Livvy didn’t come home for Nicholas, but fate seems determined to remind her of his presence—and their past. Although the passion between them might have once run hot and deep, not even love can overcome the scandal that divided their families.
Being together might be against all the rules . . . but being apart is impossible.


TBR Challenge Review: The Beekeeper's Apprentice by Laurie R. King

Format: mass market, but newer editions appear to be trade
Pub Date: orig. 1994, mmpb 1996
Publisher: Bantam
Length: 405 pages
POV: 1st/past
FTC: purchased myself

Not only am I a day late with my TBR review, I'm stretching the theme just a bit. This month's theme is "a series you're behind in." Well...this is book 1, and I haven't read any of the others...So I'm claiming it qualifies as a series I am (way, way) behind in.

I found this book in a sad, neglected box in the depths of the garage a few weeks ago. A box that has sat, unpacked, since our move in 2004. I used to read quite a bit more mystery back in those days, and I'm quite sure I picked this one up from a library used book sale somewhere. It's...weathered.

It is also, in case the pipe on this weird cover doesn't give it away, a Sherlock Holmes book.


Review: Pucked by Helena Hunting

Format: ebook, trade
Pub Date: 2015
Publisher: Self Published
Length: 382 pages
FTC: Borrowed from a friend

If you've followed me on Twitter or read this blog at all, you'll know that I hate, LOATHE, despise first person, present tense. It's all over NA and YA and has been creeping into contemporary romance and I. Hate. It. But after nonstop urging from a friend who knows my sense of humor, I gave this hockey book a try. And for some strange reason, the 1st person present tense did not make me want to gouge my eyeballs out. It's a first.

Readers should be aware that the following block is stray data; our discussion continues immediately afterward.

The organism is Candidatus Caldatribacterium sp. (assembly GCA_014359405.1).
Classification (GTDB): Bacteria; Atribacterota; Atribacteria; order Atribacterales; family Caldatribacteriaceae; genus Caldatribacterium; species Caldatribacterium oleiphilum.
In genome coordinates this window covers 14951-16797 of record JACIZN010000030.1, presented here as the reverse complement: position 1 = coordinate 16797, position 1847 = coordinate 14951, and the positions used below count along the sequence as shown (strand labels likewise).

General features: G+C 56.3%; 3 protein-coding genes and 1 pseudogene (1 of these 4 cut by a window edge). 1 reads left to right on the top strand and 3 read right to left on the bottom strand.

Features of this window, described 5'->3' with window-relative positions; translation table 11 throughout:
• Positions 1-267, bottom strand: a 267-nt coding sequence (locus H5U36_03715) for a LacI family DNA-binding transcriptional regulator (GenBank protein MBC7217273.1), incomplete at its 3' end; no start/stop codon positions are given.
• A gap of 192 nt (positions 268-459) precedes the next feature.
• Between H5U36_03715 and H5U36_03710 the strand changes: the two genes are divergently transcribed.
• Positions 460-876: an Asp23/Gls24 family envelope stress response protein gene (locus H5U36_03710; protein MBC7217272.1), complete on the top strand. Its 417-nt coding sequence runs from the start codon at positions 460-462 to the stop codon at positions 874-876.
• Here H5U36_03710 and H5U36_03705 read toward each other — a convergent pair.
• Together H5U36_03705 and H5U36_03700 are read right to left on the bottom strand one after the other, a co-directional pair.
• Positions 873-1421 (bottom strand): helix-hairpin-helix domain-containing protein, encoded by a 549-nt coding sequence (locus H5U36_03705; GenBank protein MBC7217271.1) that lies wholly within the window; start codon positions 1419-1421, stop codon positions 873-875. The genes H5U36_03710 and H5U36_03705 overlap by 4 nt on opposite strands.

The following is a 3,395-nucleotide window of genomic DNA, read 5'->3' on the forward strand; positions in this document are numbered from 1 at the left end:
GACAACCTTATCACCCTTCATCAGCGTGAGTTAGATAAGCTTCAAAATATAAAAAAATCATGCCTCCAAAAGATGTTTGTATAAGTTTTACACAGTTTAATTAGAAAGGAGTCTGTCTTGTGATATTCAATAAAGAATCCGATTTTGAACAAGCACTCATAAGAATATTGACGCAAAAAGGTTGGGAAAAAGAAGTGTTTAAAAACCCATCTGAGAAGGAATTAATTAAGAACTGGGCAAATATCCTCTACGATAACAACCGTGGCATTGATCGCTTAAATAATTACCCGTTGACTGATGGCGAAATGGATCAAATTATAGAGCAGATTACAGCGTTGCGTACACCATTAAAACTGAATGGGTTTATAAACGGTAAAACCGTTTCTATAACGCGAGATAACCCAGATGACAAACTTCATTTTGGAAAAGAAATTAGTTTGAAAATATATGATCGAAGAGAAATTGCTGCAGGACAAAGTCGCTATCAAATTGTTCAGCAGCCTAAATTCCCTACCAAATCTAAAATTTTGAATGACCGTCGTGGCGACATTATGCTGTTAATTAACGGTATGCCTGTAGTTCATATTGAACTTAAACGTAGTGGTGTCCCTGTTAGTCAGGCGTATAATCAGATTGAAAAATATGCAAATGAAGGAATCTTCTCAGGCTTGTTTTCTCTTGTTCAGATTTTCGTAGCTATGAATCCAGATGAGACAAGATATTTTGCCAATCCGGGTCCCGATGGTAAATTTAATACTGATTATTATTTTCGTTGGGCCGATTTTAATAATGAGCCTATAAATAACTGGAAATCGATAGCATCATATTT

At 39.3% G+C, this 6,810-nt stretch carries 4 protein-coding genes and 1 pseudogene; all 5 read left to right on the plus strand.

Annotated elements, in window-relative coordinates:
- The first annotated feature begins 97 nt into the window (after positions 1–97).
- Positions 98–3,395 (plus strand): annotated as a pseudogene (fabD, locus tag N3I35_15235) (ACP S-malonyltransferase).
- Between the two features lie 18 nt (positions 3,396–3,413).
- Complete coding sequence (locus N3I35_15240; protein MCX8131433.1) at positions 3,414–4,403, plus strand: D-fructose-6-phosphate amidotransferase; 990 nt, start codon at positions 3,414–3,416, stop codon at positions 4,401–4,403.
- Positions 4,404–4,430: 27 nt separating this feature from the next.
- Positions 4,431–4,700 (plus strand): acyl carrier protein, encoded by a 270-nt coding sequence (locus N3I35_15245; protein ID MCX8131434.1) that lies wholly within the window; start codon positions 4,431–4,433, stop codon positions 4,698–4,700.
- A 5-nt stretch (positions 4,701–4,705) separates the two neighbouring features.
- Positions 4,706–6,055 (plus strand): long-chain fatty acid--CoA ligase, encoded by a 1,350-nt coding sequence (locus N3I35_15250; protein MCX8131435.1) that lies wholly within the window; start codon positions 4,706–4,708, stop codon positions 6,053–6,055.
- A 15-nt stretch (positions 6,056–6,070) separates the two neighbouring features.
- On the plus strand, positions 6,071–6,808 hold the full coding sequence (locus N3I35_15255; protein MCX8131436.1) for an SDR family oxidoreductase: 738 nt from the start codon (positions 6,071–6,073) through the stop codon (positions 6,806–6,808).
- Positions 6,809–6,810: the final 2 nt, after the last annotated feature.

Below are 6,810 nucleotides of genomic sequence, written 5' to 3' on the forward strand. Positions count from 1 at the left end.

I think what makes this tense combo work is the sheer outrageousness of Hunting's book. It is CRUDE. Like, in your face, no holds-barred, I-can't-believe-she-wrote-that crude. And funny. So, so funny.  The book starts with Violet masturbating. There are beaver jokes. And beaver clip art. I started this on the plane ride back from RT, with my ereader angled away from fellow passengers, because ... it's pretty explicit.

Review: Cold Memory by Leslie A. Kelly

Format: ebook
Pub Date: January 2017
Publisher: Self Published
Length: 260 pages
FTC: Purchased myself

I was a HUGE fan of the first two books of this series, which Leslie Kelly published under the name Leslie Parrish several years back. (Cold Sight was 2010) Unfortunately, they didn't sell well enough for her publisher to continue to support the series. Thankfully, Kelly decided to bring the series back on her own.  This is book 3, but I believe they can all stand alone.

What I love about these books is that the paranormal aspects aren't too far outside of what we already consider normal. It's light on the woo woo. These are pretty much standard romantic suspense, and 3/3 the mysteries are good and compelling.


Review: Mogul by Joanne Shupe

Format: mass market
Pub Date: February 2017
Publisher: Kensington
Length: 306 plus a novella of Tycoon
POV: 3rd, past
FTC: Received a copy for free at RT17

After lamenting that we have lost the wide variety of time periods and settings in romance, I did a happy dance when I picked this book up at the RT Convention this year. It's set in the US during the Gilded Age (last 30 years or so of the 1800s). I like my Regencies just fine, but I was happy to see something different.

I have never read Joanna Shupe before, but I enjoyed this one. It's not perfect, but I was glad to see a diverse NYC represented. And not just in the background. Much of the plot involves Chinatown (yes, I can hear the groans) but it's not a caricature.  We get the expected criminal element, but we also get a complex story about the Exclusion Acts, about a man trying to help his (Chinese) friend bring his wife to the US. It's thoughtful, and the characters here are not cardboard cutouts slapped on to satisfy some passing attempt at diversity. It feels organic and real.